When I was eight months pregnant with my fourth and final child, my husband and I faced the possibility of overstaying our permits here in Canada. We had applied for permanent residency months before, but were delayed because I needed medical clearance in the form of an X-ray proving I didn’t have tuberculosis. The technicians in Canada understandably refused to give X-rays to pregnant women. So we had to wait for clearance until our daughter was born, and she wasn’t due until two weeks after our permits expired–at which point our legal right to be in the country ended.
Eager to avoid this, we went in person down to the border to plead with Canadian immigration officials for a temporary extension of our permits. Normally we would just mail in that kind of request, but we thought my huge, pregnant belly would help them understand the urgency of having our permits right away. Instead, we got a lecture from the border officials on trying to circumvent the immigration system and we were sent home to apply online. We lived on the hope that whoever opened our application thousands of kilometers from where we lived would believe it was okay for us to stay.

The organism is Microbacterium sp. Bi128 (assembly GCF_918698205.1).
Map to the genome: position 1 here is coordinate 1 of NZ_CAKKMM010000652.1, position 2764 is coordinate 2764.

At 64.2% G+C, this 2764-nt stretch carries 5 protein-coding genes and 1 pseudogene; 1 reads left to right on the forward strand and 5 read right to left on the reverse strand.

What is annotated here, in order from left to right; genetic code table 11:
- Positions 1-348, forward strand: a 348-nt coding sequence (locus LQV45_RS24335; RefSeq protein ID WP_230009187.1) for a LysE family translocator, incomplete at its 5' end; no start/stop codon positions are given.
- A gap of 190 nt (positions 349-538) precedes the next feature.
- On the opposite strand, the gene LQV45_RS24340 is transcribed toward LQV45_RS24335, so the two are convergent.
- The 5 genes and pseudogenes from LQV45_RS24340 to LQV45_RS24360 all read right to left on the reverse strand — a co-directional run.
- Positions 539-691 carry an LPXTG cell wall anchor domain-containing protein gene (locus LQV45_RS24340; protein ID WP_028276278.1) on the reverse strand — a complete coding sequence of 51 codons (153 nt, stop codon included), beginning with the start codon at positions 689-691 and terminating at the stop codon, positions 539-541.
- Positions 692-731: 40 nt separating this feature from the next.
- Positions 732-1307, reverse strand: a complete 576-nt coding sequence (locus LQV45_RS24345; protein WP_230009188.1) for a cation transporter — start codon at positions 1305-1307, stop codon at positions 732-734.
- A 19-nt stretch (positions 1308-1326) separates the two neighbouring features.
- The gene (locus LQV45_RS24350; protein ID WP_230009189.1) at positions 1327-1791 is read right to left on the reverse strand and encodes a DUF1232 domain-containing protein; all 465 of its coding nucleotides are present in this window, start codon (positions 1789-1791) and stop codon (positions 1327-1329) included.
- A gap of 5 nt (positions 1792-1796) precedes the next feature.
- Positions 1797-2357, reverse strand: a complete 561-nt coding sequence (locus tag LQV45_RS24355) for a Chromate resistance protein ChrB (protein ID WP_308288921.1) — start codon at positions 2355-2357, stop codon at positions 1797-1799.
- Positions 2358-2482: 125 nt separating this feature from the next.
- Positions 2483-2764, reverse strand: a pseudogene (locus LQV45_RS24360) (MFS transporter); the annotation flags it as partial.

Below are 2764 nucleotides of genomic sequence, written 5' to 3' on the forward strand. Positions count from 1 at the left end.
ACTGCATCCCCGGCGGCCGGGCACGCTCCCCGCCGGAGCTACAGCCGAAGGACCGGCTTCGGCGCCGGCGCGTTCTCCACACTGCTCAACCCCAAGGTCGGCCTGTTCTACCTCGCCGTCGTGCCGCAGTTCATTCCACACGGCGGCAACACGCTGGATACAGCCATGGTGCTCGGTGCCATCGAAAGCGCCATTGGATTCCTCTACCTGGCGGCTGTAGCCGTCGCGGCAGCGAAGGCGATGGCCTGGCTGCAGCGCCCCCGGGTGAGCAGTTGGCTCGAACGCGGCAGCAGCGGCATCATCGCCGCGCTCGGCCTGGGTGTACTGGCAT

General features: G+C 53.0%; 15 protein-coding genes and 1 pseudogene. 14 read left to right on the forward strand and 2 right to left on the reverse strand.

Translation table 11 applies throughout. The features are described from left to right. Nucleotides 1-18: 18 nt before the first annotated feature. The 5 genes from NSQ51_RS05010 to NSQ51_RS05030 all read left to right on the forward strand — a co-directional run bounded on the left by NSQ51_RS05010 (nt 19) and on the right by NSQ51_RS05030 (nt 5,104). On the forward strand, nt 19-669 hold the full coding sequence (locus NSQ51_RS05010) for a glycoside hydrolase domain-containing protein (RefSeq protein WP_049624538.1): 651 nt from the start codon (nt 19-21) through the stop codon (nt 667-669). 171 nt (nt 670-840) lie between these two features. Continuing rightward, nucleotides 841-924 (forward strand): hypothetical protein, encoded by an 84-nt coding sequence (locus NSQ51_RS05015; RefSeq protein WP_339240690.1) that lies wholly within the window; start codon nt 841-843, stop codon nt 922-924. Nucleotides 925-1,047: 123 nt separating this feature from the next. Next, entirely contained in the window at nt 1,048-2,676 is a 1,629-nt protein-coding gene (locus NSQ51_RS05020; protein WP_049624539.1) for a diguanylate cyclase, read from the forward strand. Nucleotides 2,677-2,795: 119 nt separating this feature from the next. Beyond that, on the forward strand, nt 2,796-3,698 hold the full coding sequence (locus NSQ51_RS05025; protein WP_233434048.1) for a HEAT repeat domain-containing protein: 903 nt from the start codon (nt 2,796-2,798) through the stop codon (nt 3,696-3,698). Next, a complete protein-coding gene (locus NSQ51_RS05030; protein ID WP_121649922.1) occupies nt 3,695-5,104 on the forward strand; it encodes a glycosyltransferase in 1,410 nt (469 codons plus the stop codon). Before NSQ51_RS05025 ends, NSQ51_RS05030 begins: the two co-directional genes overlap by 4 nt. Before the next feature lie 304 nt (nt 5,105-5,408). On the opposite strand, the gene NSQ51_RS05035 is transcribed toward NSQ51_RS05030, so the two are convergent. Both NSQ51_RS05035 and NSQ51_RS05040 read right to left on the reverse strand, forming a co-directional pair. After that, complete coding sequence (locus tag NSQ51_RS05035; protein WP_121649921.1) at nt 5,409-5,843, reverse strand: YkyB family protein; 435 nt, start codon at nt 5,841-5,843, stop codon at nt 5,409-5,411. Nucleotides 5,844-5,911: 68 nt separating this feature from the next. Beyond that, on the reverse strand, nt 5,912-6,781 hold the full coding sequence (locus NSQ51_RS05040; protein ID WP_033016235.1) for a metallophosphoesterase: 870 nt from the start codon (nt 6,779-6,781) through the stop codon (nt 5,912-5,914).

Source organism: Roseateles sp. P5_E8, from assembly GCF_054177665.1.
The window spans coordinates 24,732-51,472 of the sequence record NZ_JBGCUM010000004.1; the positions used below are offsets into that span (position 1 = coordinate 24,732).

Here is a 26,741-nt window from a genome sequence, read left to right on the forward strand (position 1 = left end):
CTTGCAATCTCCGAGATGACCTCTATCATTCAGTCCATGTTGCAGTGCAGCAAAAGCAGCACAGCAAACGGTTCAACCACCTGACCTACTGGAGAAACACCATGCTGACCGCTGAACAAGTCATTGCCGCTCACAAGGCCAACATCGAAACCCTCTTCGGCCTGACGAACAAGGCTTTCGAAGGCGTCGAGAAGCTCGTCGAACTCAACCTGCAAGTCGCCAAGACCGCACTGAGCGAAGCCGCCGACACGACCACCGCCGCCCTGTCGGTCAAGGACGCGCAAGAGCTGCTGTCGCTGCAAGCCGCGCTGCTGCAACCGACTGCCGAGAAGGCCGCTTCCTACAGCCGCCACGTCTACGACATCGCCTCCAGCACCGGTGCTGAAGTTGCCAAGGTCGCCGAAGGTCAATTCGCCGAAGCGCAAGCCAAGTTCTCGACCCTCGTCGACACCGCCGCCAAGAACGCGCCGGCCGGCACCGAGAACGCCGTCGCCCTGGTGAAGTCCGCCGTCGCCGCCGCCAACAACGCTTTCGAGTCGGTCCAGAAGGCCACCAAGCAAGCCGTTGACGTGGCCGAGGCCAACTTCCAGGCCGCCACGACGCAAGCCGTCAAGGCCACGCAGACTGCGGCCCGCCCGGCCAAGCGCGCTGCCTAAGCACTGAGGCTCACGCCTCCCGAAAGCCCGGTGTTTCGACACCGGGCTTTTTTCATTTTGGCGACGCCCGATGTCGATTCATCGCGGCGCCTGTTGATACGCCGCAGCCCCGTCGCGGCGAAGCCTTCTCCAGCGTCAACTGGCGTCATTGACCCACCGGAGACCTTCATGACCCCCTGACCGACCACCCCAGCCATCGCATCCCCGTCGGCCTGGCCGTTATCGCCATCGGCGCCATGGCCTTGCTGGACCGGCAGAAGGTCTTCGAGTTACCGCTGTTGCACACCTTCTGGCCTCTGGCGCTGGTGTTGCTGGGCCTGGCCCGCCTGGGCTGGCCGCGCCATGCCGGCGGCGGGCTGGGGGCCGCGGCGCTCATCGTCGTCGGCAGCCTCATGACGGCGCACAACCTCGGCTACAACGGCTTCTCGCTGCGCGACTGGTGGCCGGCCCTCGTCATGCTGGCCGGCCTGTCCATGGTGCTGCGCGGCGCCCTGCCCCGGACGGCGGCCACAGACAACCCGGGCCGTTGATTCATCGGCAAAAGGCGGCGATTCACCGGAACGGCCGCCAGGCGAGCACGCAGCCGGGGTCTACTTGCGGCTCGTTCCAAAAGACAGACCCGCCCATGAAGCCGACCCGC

It’s hard to appreciate the peace of mind in knowing you can stay in the country that has become your home until that peace of mind is threatened. It’s hard to understand how devastating an involuntary departure can be until you are facing it yourself.
I have listened from across the border to the immigration debate in my home country of America. And I’ve been struck by the–apathy? Impatience?–some of my fellow citizens have towards non-citizens trying to make a home there. It feels like those arguing against amnesty or in favour of harsher immigration laws treat their own natural-born citizenship as some kind of personal accomplishment. As if they or their ancestors deserved to be here in ways that someone now trying to seek entry does not.
Read the rest over at The Wisdom Daily.